Rated 3.5 of 5.
Level of importance:
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|ScienceOpen disciplines:||Life sciences, Public health, Infectious disease & Microbiology|
|Keywords:||Pollution and health, One Health, Infectious Diseases, Children Under Five, Slum, India|
1st October 2020
Title: Assessing the infection burden and associated risk factors in children under 5 across Jaipur’s urban slums: A feasibility study using a One Health approach
Authors: Dr Logan Manikam, Spencer Rutherford, Meghan Cupp, Radhika Sharma, Dr Kaushik Sarkar, Dr Dewi Aisyah, Dr Samantha Field, Prof Andrew Hayward, Dr Hector Altamirano, Dr Neha Batura, Prof Rajib Dasgupta, Prof Muki Haklay, Dr Emily Nix, Paula Christen, Prof Monica Lakhanpaul
Journal: UCL open: Environment
This study looks at utilising the One Health approach to understand the infection burden and associated risk factors in under 5 children living in Jaipur’s urban slums.
As stated, the objectives of the research are twofold. They are,
1) To assess the feasibility of undertaking the above activities in a slum setting in India.
2) To identify preliminary risk factors and variables of interest for infections in children under 5 in slum environments.
Abstract: given in four separate paragraphs, is a summary of that has been described in the detailed text.
This section summarises the “One Health” approach and why it might give a better outcome in understanding the infectious diseases in slum settings than randomized control studies. It showcases the relevant global (including Indian) references in support of the hypothesis. What was missing in this section was an overview description of Jaipur’s slum setting/environment. Understanding the physical environment, is an important component of a “One Health”. Slums in India are varied, environmental settings can be different too, therefore, capturing the heterogeneity across the slums is vital (notified and non-notified slums etc.). Because the authors refer to the study as a “feasibility study” undertaken prior to a larger study, capturing the nature of the external environment should have been a key component of the study, to understand the risk factors of under 5 children.
Household survey: The household survey used in the study appears to be a standard one, used by many. Having a grassroots organization supporting the studies together with a Hindi speaking team for enumeration, is a plus point. However, self-reporting of illnesses can be problematic, unless traced for accuracy. A 30-day recall period for illness reporting can be too long, especially in settings where the daily household dynamics are a continuous struggle. Further, slums have a large moving population, therefore, attribution can be difficult and confounding too. A more nuanced understanding of health seeking behaviour may be required to collect health data, that are reliable. There is a gamut of issues that are considered under the “One Health” approach, however, the different disciplinary and sectoral involvement is not discussed, although some questions are included in the questionnaire itself.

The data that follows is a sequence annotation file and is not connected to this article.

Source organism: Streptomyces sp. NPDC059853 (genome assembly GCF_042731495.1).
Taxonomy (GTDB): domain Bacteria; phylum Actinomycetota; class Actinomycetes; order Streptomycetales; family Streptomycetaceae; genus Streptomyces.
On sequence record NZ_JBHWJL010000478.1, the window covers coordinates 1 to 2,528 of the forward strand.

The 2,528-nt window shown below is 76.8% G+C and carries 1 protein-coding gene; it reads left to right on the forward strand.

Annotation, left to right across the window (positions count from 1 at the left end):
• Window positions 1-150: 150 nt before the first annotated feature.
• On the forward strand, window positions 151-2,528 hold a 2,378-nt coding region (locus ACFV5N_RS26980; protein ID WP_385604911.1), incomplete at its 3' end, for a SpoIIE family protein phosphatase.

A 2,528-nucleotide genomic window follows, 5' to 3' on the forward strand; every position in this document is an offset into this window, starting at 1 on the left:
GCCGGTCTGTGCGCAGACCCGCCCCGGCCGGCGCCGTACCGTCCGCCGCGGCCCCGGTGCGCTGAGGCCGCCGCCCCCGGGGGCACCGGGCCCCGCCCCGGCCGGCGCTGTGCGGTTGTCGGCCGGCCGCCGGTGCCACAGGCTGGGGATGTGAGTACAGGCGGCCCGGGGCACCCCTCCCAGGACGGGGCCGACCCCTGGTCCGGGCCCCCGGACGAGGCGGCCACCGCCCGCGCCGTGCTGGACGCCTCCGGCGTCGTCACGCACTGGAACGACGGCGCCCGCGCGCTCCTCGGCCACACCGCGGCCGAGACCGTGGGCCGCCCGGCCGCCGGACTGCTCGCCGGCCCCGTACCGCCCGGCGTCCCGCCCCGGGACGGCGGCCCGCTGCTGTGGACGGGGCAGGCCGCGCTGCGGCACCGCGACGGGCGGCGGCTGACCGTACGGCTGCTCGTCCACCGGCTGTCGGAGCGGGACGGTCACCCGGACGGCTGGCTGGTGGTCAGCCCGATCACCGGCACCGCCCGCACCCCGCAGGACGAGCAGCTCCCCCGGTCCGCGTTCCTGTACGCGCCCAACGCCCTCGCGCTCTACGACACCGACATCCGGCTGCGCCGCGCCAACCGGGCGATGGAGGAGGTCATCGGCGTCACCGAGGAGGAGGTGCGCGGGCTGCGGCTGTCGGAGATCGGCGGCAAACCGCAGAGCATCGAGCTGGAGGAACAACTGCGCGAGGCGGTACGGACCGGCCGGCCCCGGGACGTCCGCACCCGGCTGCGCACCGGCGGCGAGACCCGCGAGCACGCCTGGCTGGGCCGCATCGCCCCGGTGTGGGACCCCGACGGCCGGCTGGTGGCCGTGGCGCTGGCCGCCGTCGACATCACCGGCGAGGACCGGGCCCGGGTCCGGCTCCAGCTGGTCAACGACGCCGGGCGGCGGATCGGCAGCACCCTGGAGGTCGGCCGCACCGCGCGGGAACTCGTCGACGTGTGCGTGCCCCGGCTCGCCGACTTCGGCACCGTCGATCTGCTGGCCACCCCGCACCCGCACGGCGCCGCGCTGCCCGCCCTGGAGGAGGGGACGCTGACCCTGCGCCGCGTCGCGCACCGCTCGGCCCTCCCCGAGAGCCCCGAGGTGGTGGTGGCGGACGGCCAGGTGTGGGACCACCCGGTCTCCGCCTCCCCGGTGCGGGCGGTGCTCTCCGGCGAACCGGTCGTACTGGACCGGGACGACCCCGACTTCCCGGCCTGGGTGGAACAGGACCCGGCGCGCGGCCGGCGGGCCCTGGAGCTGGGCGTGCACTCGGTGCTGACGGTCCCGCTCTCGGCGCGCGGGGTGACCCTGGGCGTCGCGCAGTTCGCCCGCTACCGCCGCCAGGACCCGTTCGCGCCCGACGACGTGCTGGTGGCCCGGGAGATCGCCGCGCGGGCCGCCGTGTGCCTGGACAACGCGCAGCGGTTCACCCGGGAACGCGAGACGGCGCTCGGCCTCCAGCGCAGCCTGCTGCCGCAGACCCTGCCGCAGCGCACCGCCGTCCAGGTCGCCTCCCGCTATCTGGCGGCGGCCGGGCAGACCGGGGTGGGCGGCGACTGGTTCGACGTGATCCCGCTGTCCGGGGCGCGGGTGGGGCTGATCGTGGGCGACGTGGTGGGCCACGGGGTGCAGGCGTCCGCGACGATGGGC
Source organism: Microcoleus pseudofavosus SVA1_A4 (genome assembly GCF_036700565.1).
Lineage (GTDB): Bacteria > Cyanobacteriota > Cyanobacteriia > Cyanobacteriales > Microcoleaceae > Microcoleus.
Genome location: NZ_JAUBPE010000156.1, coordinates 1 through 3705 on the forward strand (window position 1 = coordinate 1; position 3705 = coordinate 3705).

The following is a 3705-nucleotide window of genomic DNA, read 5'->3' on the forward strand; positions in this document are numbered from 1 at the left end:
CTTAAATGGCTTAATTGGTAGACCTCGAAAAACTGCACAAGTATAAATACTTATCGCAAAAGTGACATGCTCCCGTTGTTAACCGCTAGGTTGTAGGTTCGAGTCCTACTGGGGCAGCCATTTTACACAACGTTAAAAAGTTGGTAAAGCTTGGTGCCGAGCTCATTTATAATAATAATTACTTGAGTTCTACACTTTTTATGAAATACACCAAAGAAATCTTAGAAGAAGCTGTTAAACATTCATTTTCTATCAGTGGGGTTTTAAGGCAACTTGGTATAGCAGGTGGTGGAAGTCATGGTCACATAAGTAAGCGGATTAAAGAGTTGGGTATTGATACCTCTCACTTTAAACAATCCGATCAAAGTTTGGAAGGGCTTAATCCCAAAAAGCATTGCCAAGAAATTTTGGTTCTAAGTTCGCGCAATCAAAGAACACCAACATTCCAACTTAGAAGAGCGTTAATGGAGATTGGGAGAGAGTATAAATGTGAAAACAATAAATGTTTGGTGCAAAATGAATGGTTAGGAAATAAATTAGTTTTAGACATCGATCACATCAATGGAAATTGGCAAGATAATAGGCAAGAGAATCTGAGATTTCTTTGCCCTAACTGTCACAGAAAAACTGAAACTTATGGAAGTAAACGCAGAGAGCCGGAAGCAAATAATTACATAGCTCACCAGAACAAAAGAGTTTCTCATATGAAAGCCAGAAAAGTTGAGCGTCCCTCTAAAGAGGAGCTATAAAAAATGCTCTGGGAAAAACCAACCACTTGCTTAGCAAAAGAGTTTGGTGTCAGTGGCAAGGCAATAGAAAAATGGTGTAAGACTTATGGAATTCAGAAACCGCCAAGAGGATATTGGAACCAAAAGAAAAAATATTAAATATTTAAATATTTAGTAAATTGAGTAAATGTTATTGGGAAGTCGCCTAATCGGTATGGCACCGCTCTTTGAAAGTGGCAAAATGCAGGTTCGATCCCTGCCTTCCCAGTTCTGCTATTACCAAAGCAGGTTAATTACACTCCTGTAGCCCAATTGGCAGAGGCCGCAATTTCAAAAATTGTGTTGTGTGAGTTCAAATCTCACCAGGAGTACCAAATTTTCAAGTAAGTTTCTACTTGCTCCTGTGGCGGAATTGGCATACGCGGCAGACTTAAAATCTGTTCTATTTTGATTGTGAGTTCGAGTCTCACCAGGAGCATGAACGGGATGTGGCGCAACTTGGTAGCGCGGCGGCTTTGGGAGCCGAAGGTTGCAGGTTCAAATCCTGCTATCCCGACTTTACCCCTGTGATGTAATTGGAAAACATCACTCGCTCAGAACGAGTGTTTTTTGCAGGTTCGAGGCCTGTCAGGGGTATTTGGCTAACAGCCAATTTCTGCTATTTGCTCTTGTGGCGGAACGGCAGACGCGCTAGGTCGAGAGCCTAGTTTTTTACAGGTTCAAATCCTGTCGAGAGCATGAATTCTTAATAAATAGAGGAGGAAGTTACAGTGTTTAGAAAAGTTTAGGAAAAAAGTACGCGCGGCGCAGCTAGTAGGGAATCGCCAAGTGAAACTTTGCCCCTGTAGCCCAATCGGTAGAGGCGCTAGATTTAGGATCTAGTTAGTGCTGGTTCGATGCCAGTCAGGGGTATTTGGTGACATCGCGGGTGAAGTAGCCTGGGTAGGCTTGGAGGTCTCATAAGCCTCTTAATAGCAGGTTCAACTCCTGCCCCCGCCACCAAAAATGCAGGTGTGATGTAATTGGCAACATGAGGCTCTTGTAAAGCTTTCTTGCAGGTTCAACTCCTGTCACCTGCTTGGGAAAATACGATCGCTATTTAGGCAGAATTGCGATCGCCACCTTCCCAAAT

Sampling: This has been carried out in 6 slums found in 3 areas, with the support of a charitable organization. Slum populations are large, therefore, the number sampled (n=15) for a feasibility study appears to be too small. The characteristics of slums can be very different and one would have expected a feasibility study to capture such differences in a “One Health” approach.
Purposive sampling can be accepted, however, given the small number sampled, in a heterogenic setting, the “One Health” approach is compromised. In terms of health seeking behaviour, especially within India, one has to describe what “private consultation” means. It can vary from a private medical doctor to a wise man/woman in the community. Moving populations are a continuous source of infections and children’s external physical environment can confound it. Exposure to animals are not discussed at all.
In this section, the results from questionnaire is discussed. The authors also highlight the need to consider the “One Health” approach as part of future studies, however, the title states otherwise – that a “One Health” approach is being used. There is a contradiction here.
One health approach has been around for a while and it discusses how multiple disciplines and sectors should look into integrated solutions for health problems. It is said that professionals of human and animal health, environment, law enforcement, policy makers should look for solutions together with communities that are affected. If this study had explored these key issues as part of their study, together with a larger sample size, it could have been considered for publication. However, in its present form, it is not suitable for publication, in this Journal, UCL Open: Environment.